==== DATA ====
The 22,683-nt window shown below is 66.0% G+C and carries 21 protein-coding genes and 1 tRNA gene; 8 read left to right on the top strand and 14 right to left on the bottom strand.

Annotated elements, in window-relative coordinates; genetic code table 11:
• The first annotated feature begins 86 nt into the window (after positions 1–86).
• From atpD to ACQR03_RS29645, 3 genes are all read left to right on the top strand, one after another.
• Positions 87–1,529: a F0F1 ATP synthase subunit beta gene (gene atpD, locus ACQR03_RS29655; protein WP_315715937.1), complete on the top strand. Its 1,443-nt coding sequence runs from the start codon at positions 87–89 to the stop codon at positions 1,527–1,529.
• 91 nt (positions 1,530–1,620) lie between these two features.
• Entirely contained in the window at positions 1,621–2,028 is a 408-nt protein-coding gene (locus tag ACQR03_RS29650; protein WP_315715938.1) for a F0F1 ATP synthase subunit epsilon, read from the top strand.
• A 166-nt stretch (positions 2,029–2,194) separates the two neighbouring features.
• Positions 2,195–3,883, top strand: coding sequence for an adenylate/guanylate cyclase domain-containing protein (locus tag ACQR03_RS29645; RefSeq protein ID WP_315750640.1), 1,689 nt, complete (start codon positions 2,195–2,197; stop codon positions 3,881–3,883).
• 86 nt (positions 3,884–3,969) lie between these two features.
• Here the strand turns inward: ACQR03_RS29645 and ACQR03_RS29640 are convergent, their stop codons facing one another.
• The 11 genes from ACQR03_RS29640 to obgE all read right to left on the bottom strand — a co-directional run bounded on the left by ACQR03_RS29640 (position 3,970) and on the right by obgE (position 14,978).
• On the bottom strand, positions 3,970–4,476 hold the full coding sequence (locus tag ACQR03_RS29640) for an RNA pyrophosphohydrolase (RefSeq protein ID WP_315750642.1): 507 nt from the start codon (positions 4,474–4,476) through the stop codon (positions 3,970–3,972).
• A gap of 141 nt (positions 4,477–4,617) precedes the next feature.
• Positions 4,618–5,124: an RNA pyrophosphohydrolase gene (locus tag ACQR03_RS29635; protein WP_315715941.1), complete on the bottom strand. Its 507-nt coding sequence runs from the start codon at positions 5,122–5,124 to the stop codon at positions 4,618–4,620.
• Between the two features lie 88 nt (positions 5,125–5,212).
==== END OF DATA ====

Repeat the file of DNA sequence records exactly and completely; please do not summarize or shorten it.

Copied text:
The 22,683-nt window shown below is 66.0% G+C and carries 21 protein-coding genes and 1 tRNA gene; 8 read left to right on the top strand and 14 right to left on the bottom strand.

Annotated elements, in window-relative coordinates; genetic code table 11:
• The first annotated feature begins 86 nt into the window (after positions 1–86).
• From atpD to ACQR03_RS29645, 3 genes are all read left to right on the top strand, one after another.
• Positions 87–1,529: a F0F1 ATP synthase subunit beta gene (gene atpD, locus ACQR03_RS29655; protein WP_315715937.1), complete on the top strand. Its 1,443-nt coding sequence runs from the start codon at positions 87–89 to the stop codon at positions 1,527–1,529.
• 91 nt (positions 1,530–1,620) lie between these two features.
• Entirely contained in the window at positions 1,621–2,028 is a 408-nt protein-coding gene (locus tag ACQR03_RS29650; protein WP_315715938.1) for a F0F1 ATP synthase subunit epsilon, read from the top strand.
• A 166-nt stretch (positions 2,029–2,194) separates the two neighbouring features.
• Positions 2,195–3,883, top strand: coding sequence for an adenylate/guanylate cyclase domain-containing protein (locus tag ACQR03_RS29645; RefSeq protein ID WP_315750640.1), 1,689 nt, complete (start codon positions 2,195–2,197; stop codon positions 3,881–3,883).
• 86 nt (positions 3,884–3,969) lie between these two features.
• Here the strand turns inward: ACQR03_RS29645 and ACQR03_RS29640 are convergent, their stop codons facing one another.
• The 11 genes from ACQR03_RS29640 to obgE all read right to left on the bottom strand — a co-directional run bounded on the left by ACQR03_RS29640 (position 3,970) and on the right by obgE (position 14,978).
• On the bottom strand, positions 3,970–4,476 hold the full coding sequence (locus tag ACQR03_RS29640) for an RNA pyrophosphohydrolase (RefSeq protein ID WP_315750642.1): 507 nt from the start codon (positions 4,474–4,476) through the stop codon (positions 3,970–3,972).
• A gap of 141 nt (positions 4,477–4,617) precedes the next feature.
• Positions 4,618–5,124: an RNA pyrophosphohydrolase gene (locus tag ACQR03_RS29635; protein WP_315715941.1), complete on the bottom strand. Its 507-nt coding sequence runs from the start codon at positions 5,122–5,124 to the stop codon at positions 4,618–4,620.
• Between the two features lie 88 nt (positions 5,125–5,212).